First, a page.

Jean-Pierre Sauvage: “Scientists are less respected than before”


MAINTENANCE – In an autobiographical book, the 2016 Nobel Prize in Chemistry defends the advances made possible by his discipline and castigates the progression of the “virus of irrationality”.

Emeritus professor at the University of Strasbourg and member of the Academy of Sciences, Jean-Pierre Sauvage was awarded the Nobel Prize in Chemistry in 2016 for his work on molecular machines. In a recently published autobiography, The Elegance of Molecules (Éditions humenSciences), he talks about the origin of his wonder for chemistry, and for the poetry he finds in it. His entire career has been devoted to answering this fundamental question: “What makes certain molecular buildings alive? In short, what gives life to life?

LE FIGARO. – You won the Nobel Prize for the discovery of molecular machines. What is it exactly?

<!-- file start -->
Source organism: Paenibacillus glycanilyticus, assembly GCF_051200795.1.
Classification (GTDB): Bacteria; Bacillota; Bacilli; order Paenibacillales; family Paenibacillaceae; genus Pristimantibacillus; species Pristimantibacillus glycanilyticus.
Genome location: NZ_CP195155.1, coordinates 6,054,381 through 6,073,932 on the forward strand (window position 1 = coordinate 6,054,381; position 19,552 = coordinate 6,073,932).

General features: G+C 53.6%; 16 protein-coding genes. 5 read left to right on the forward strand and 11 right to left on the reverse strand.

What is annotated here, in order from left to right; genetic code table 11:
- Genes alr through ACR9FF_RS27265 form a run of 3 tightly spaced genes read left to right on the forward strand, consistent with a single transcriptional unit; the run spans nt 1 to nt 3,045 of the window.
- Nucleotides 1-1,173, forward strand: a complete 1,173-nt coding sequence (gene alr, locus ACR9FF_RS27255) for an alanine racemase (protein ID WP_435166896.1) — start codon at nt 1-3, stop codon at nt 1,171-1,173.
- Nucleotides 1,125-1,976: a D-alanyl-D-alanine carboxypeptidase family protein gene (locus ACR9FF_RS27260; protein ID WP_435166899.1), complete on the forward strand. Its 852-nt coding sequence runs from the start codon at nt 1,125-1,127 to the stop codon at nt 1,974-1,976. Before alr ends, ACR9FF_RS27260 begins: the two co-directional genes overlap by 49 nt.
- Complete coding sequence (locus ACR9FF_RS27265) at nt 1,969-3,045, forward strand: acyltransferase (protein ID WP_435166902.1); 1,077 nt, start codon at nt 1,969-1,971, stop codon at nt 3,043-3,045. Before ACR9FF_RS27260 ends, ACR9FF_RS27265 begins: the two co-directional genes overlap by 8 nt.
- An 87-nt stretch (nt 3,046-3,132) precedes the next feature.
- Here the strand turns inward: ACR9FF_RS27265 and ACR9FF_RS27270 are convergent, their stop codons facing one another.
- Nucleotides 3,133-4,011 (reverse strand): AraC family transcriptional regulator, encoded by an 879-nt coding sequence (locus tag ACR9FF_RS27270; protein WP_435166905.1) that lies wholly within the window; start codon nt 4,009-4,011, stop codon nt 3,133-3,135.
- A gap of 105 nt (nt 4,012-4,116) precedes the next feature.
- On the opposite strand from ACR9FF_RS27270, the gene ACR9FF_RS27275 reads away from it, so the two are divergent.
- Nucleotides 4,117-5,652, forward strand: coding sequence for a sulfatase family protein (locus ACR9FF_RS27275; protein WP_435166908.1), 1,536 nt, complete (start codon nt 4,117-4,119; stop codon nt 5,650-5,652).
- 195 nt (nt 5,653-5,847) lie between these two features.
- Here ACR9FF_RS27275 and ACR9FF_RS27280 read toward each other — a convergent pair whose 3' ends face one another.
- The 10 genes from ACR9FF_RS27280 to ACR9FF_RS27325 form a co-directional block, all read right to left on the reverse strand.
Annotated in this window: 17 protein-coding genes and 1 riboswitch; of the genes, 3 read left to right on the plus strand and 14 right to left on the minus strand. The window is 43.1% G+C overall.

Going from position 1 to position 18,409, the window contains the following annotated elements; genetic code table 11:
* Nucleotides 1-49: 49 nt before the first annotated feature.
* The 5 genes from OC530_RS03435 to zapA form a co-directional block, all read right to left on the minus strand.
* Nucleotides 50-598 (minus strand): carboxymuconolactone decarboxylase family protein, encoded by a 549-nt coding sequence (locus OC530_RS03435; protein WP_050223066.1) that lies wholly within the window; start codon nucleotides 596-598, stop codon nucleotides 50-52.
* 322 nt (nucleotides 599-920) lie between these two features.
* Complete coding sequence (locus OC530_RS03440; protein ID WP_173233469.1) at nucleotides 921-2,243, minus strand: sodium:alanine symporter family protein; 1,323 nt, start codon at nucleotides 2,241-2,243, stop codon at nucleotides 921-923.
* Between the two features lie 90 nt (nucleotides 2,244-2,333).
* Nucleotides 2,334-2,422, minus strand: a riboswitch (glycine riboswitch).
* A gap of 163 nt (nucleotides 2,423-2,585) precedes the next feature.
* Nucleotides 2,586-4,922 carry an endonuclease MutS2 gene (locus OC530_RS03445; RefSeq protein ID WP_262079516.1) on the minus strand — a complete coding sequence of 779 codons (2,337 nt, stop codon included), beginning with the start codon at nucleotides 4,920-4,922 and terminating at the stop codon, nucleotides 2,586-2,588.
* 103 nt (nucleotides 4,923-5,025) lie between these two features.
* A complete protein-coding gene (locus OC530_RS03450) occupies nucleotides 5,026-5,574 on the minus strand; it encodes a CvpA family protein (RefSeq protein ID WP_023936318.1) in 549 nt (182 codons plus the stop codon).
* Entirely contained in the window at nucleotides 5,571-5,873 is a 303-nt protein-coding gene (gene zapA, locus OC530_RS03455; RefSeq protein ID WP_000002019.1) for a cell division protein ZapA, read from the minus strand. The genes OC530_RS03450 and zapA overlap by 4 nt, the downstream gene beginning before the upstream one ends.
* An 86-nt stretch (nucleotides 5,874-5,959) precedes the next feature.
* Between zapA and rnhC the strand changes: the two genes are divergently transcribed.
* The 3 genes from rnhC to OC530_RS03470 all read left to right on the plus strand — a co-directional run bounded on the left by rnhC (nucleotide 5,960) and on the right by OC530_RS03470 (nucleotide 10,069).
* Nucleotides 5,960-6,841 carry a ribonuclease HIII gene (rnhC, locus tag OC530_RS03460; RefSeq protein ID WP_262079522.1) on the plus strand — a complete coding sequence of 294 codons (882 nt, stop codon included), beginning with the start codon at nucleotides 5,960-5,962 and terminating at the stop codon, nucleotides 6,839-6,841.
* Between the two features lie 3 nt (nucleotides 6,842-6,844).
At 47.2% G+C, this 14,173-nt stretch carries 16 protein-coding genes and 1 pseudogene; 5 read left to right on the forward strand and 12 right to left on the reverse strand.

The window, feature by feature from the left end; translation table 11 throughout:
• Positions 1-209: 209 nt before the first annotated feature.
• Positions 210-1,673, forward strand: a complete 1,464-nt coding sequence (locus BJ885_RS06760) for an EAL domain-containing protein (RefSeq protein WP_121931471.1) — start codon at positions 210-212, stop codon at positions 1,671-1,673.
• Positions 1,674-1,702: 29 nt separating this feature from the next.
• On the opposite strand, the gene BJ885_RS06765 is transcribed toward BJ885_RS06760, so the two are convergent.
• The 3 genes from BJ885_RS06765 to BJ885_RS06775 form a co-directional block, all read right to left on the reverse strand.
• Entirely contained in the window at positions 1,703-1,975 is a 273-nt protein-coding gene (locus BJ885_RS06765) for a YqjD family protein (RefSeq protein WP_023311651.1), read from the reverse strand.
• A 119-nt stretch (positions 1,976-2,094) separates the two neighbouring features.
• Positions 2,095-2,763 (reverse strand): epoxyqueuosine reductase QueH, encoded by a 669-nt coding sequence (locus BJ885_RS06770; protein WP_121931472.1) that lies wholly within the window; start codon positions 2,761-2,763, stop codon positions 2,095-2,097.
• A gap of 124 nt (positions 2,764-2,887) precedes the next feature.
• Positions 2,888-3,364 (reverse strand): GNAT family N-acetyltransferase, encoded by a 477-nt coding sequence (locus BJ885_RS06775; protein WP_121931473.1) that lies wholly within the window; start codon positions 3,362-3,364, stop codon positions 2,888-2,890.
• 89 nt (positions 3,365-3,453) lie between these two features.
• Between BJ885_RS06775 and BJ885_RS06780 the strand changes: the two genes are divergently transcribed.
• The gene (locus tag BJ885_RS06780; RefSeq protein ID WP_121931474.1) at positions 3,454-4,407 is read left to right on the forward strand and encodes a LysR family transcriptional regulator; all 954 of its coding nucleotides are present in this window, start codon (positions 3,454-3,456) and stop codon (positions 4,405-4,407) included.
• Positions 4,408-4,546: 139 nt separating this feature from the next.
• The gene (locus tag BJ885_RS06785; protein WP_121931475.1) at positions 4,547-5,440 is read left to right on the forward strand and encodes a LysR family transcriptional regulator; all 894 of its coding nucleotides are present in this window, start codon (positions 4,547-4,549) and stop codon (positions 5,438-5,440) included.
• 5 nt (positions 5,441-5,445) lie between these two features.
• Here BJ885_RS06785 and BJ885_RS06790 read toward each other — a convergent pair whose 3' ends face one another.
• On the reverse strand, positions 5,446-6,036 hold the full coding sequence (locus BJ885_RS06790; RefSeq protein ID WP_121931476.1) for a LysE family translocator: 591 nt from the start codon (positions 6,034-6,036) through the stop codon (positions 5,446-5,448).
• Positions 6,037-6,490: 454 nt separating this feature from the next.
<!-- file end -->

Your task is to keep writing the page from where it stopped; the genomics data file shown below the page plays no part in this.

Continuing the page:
Jean-Pierre SAUVAGE. – I would first like to say that it is a collective discovery, made possible by the work of all the people who have passed through the laboratory that I directed. It was during work on photosynthesis in the mid-1980s that we accidentally discovered a type of molecule…

This article is for subscribers only. You have 86% left to discover.

Pushing back the limits of science is also freedom.

Keep reading your article for €0.99 for the first month

Already subscribed? Login

.

Leave a Reply

Your email address will not be published. Required fields are marked *